The dust blew into any orifice that wasn’t battened down. Yet, many wandered around the desert completely naked. I wondered how I was going to deal with four days of dust and mystic hippie shit. As with any alternative scene, there is the same hipster hierarchy. I remember it from my Grateful Dead days when everything revolved around how many shows you had seen or bootlegs you had. The same was on display at Burning Man: “Oh, dude, this is only your first burn?” As first timers, we were referred to as tourists. People who had been there fifteen minutes longer than us seemed to think themselves in some way superior. Thankfully, there were enough people who didn’t buy into this freshman/senior dynamic to counteract that nonsense. I was pleasantly surprised to experience a very different vibe and less wind the following days.
While the scene is not altogether hippie, there is still some of the old spirit. Gifting is the means of exchange here. There is no buying or bartering at Burning Man. You give something and you get nothing in return but the satisfaction of having given. You need not expect anything in return and will receive more for not doing so.
Our first night we were gifted an amazing dinner prepared by a five-star chef from L.A. We had just arrived and were immediately invited to dine with complete strangers. We in turn gifted wine and all gelled in eating, drinking and conversation. Most of the people in our camp were middle-aged, software cats from California who had been coming to Burning Man for years. Others I met later on were from every age, nationality and walk of life.
After dinner, we adjusted our goggles, water packs and mental state, hopped on our bikes and made off toward the playa. Art cars, anything from a decked out golf cart to a full-on 747 fuselage, roam this part of the desert. A Chuck Taylor shoe whizzed by. A huge schooner sailed past. Others were straight out of some sort of daffy “Mad Max” set. As they floated along the dusty floor, techno poured forth from their massive speaker systems. Art cars park in random places and bend the minds of fellow burners with deep house music and flashing lights. These impromptu raves happen all over the playa, often lasting into sunrise and beyond. With some gifted assistance, I managed to drag my middle-aged behind right through till dawn almost every night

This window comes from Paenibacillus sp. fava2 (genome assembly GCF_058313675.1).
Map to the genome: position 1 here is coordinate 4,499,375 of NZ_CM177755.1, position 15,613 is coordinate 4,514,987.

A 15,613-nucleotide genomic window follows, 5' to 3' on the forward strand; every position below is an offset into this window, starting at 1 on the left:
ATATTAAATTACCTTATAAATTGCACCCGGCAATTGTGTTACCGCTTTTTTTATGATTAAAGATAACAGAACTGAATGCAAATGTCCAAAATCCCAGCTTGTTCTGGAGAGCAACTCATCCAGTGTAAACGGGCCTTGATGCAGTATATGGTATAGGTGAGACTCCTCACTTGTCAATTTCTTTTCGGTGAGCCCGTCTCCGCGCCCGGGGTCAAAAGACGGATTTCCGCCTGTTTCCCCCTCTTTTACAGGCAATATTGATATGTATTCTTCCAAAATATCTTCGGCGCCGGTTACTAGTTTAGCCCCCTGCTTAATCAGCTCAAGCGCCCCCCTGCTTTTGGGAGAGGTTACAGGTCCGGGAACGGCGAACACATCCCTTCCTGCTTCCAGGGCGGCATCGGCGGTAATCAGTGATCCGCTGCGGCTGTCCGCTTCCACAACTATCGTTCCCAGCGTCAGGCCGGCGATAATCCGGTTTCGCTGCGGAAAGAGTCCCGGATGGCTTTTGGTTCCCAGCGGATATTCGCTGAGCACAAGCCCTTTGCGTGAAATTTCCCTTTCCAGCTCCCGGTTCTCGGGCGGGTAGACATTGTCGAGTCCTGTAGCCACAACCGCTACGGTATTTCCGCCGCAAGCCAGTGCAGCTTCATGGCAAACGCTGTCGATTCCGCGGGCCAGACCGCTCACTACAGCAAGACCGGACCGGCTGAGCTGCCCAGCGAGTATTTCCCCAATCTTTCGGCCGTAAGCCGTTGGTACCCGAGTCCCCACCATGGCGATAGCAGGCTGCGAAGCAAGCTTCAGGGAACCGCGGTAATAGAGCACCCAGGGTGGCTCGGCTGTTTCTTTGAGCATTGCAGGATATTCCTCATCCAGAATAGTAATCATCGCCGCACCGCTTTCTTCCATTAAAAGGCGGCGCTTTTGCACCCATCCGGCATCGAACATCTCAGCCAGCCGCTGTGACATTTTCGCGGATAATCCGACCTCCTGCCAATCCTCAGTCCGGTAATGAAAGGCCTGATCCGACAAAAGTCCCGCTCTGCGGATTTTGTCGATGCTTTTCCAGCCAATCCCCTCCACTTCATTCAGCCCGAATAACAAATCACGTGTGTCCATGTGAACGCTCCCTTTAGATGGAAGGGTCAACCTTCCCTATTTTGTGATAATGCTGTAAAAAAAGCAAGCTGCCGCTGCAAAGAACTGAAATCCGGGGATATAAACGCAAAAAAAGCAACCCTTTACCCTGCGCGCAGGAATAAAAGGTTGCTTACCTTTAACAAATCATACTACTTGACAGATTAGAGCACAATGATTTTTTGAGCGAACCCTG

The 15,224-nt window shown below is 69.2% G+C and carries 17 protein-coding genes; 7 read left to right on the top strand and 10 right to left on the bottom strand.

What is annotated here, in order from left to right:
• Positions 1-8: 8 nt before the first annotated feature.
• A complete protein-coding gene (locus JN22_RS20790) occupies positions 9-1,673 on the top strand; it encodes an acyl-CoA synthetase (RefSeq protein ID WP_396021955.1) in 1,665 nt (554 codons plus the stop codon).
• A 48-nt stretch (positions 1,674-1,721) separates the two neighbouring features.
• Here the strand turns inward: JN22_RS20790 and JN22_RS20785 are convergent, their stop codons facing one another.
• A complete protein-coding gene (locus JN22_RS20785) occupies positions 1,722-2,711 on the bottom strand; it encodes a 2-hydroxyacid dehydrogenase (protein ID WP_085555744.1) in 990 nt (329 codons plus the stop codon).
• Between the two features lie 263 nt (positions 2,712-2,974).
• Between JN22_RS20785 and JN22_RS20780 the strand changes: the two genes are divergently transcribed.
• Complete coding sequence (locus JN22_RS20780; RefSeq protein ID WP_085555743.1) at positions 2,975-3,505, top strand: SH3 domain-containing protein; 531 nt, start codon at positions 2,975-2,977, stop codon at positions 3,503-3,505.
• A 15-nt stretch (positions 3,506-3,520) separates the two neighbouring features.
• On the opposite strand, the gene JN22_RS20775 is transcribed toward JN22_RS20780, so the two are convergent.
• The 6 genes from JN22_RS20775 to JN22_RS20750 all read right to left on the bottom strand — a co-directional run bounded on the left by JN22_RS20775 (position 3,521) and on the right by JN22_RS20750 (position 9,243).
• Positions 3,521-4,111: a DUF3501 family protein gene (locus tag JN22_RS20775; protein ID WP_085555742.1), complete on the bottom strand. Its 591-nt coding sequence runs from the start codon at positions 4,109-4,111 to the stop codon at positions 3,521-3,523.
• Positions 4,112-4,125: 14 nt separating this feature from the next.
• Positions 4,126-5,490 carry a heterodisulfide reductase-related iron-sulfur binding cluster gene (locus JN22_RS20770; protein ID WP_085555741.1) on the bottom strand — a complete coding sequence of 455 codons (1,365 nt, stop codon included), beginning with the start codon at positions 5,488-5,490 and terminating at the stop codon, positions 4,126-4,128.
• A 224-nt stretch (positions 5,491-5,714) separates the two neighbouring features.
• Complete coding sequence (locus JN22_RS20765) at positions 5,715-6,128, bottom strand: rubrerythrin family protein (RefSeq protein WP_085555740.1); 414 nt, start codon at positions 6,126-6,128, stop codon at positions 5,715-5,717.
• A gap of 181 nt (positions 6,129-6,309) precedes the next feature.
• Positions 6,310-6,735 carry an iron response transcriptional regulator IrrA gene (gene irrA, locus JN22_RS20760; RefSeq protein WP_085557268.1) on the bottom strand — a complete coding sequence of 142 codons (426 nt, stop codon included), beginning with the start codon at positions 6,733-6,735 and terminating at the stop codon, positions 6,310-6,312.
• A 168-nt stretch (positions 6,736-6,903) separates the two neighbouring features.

There is also an array of other structures that people bring in from long distances and spend weeks to build before Burning Man begins. Sculptures are to be touched, climbed on, used as shelter. Some of my favorites were a beautiful whale installation complete with soothing whale sounds, a huge boar and the six-ton head of Leonardo da Vinci. There were also many other wonderful sculptures by artists from around the world. The Man and the Temple are the spiritual anchors of this gathering and are burned at the end of the festival. The Man had barely been constructed by the start of the event and was burned a few days later. The Temple, as large as many Buddhist temples I had seen over in Thailand or China, also burned shortly after its completion.